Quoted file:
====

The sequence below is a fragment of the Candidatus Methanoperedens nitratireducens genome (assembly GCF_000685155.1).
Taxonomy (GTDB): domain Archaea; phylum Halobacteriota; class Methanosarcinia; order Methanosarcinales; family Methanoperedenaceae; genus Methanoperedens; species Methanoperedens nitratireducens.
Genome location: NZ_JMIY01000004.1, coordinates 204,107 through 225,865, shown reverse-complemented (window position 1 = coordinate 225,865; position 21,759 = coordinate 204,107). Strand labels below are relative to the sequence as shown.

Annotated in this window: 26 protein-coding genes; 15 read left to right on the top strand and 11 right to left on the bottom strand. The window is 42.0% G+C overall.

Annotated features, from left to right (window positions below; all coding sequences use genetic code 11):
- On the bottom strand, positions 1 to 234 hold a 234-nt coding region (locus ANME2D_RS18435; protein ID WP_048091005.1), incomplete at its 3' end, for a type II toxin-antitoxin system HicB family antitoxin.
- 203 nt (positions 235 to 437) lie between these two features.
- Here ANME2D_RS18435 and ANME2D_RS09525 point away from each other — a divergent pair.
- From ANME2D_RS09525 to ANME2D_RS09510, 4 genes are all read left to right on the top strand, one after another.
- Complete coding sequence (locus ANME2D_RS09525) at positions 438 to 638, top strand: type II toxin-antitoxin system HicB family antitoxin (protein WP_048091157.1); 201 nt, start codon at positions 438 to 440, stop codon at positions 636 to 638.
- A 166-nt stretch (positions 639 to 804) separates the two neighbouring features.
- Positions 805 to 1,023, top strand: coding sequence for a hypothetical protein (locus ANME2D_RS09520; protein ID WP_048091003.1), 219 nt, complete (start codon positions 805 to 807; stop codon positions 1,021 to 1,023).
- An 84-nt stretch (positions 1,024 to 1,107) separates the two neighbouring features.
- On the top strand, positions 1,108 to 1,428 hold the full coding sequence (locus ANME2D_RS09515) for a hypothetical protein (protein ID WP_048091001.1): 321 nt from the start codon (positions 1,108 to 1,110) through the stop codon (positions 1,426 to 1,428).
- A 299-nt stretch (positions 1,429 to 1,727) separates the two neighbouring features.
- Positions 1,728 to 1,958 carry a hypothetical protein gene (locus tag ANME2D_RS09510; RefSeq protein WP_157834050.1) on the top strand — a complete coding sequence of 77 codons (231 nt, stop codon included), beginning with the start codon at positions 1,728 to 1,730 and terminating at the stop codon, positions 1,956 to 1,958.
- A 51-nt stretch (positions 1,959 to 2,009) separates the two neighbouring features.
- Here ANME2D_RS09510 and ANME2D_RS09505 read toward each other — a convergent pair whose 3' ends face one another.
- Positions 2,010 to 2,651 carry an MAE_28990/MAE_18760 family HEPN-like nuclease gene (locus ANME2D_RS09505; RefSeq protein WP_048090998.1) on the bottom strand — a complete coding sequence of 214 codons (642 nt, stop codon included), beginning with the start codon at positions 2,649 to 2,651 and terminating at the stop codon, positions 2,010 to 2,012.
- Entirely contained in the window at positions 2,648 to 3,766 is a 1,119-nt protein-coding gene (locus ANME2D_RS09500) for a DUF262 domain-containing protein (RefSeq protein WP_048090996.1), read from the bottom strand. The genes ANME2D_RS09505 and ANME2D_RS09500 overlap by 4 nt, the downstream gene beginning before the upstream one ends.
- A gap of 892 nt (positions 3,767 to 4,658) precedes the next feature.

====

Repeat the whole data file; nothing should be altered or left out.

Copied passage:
The sequence below is a fragment of the Candidatus Methanoperedens nitratireducens genome (assembly GCF_000685155.1).
Taxonomy (GTDB): domain Archaea; phylum Halobacteriota; class Methanosarcinia; order Methanosarcinales; family Methanoperedenaceae; genus Methanoperedens; species Methanoperedens nitratireducens.
Genome location: NZ_JMIY01000004.1, coordinates 204,107 through 225,865, shown reverse-complemented (window position 1 = coordinate 225,865; position 21,759 = coordinate 204,107). Strand labels below are relative to the sequence as shown.

Annotated in this window: 26 protein-coding genes; 15 read left to right on the top strand and 11 right to left on the bottom strand. The window is 42.0% G+C overall.

Annotated features, from left to right (window positions below; all coding sequences use genetic code 11):
- On the bottom strand, positions 1 to 234 hold a 234-nt coding region (locus ANME2D_RS18435; protein ID WP_048091005.1), incomplete at its 3' end, for a type II toxin-antitoxin system HicB family antitoxin.
- 203 nt (positions 235 to 437) lie between these two features.
- Here ANME2D_RS18435 and ANME2D_RS09525 point away from each other — a divergent pair.
- From ANME2D_RS09525 to ANME2D_RS09510, 4 genes are all read left to right on the top strand, one after another.
- Complete coding sequence (locus ANME2D_RS09525) at positions 438 to 638, top strand: type II toxin-antitoxin system HicB family antitoxin (protein WP_048091157.1); 201 nt, start codon at positions 438 to 440, stop codon at positions 636 to 638.
- A 166-nt stretch (positions 639 to 804) separates the two neighbouring features.
- Positions 805 to 1,023, top strand: coding sequence for a hypothetical protein (locus ANME2D_RS09520; protein ID WP_048091003.1), 219 nt, complete (start codon positions 805 to 807; stop codon positions 1,021 to 1,023).
- An 84-nt stretch (positions 1,024 to 1,107) separates the two neighbouring features.
- On the top strand, positions 1,108 to 1,428 hold the full coding sequence (locus ANME2D_RS09515) for a hypothetical protein (protein ID WP_048091001.1): 321 nt from the start codon (positions 1,108 to 1,110) through the stop codon (positions 1,426 to 1,428).
- A 299-nt stretch (positions 1,429 to 1,727) separates the two neighbouring features.
- Positions 1,728 to 1,958 carry a hypothetical protein gene (locus tag ANME2D_RS09510; RefSeq protein WP_157834050.1) on the top strand — a complete coding sequence of 77 codons (231 nt, stop codon included), beginning with the start codon at positions 1,728 to 1,730 and terminating at the stop codon, positions 1,956 to 1,958.
- A 51-nt stretch (positions 1,959 to 2,009) separates the two neighbouring features.
- Here ANME2D_RS09510 and ANME2D_RS09505 read toward each other — a convergent pair whose 3' ends face one another.
- Positions 2,010 to 2,651 carry an MAE_28990/MAE_18760 family HEPN-like nuclease gene (locus ANME2D_RS09505; RefSeq protein WP_048090998.1) on the bottom strand — a complete coding sequence of 214 codons (642 nt, stop codon included), beginning with the start codon at positions 2,649 to 2,651 and terminating at the stop codon, positions 2,010 to 2,012.
- Entirely contained in the window at positions 2,648 to 3,766 is a 1,119-nt protein-coding gene (locus ANME2D_RS09500) for a DUF262 domain-containing protein (RefSeq protein WP_048090996.1), read from the bottom strand. The genes ANME2D_RS09505 and ANME2D_RS09500 overlap by 4 nt, the downstream gene beginning before the upstream one ends.
- A gap of 892 nt (positions 3,767 to 4,658) precedes the next feature.